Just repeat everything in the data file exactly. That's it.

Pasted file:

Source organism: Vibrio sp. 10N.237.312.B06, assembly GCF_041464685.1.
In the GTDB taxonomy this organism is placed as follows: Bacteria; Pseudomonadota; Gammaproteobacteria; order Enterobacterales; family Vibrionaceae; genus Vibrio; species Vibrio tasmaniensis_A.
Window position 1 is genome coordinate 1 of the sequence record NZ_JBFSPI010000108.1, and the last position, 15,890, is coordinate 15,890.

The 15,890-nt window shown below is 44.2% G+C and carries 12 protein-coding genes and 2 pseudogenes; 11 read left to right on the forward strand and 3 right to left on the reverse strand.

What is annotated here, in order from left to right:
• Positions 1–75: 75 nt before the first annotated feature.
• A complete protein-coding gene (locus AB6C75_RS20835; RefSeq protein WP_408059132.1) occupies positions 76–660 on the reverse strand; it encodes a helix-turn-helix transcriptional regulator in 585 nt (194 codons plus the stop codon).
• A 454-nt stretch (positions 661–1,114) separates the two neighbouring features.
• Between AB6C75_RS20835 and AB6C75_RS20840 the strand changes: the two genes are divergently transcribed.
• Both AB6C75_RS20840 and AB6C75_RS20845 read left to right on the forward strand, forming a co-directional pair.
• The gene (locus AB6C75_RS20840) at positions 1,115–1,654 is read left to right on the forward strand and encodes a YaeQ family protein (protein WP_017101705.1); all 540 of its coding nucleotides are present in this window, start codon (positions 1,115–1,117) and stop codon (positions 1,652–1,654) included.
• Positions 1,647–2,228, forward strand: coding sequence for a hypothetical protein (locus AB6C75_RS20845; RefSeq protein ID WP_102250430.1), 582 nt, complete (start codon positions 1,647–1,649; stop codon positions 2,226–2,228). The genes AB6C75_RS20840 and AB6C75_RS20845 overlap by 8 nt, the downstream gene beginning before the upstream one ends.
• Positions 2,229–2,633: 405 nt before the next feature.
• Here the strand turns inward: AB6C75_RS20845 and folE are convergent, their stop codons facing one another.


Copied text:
Source organism: Vibrio sp. 10N.237.312.B06, assembly GCF_041464685.1.
In the GTDB taxonomy this organism is placed as follows: Bacteria; Pseudomonadota; Gammaproteobacteria; order Enterobacterales; family Vibrionaceae; genus Vibrio; species Vibrio tasmaniensis_A.
Window position 1 is genome coordinate 1 of the sequence record NZ_JBFSPI010000108.1, and the last position, 15,890, is coordinate 15,890.

The 15,890-nt window shown below is 44.2% G+C and carries 12 protein-coding genes and 2 pseudogenes; 11 read left to right on the forward strand and 3 right to left on the reverse strand.

What is annotated here, in order from left to right:
• Positions 1–75: 75 nt before the first annotated feature.
• A complete protein-coding gene (locus AB6C75_RS20835; RefSeq protein WP_408059132.1) occupies positions 76–660 on the reverse strand; it encodes a helix-turn-helix transcriptional regulator in 585 nt (194 codons plus the stop codon).
• A 454-nt stretch (positions 661–1,114) separates the two neighbouring features.
• Between AB6C75_RS20835 and AB6C75_RS20840 the strand changes: the two genes are divergently transcribed.
• Both AB6C75_RS20840 and AB6C75_RS20845 read left to right on the forward strand, forming a co-directional pair.
• The gene (locus AB6C75_RS20840) at positions 1,115–1,654 is read left to right on the forward strand and encodes a YaeQ family protein (protein WP_017101705.1); all 540 of its coding nucleotides are present in this window, start codon (positions 1,115–1,117) and stop codon (positions 1,652–1,654) included.
• Positions 1,647–2,228, forward strand: coding sequence for a hypothetical protein (locus AB6C75_RS20845; RefSeq protein ID WP_102250430.1), 582 nt, complete (start codon positions 1,647–1,649; stop codon positions 2,226–2,228). The genes AB6C75_RS20840 and AB6C75_RS20845 overlap by 8 nt, the downstream gene beginning before the upstream one ends.
• Positions 2,229–2,633: 405 nt before the next feature.
• Here the strand turns inward: AB6C75_RS20845 and folE are convergent, their stop codons facing one another.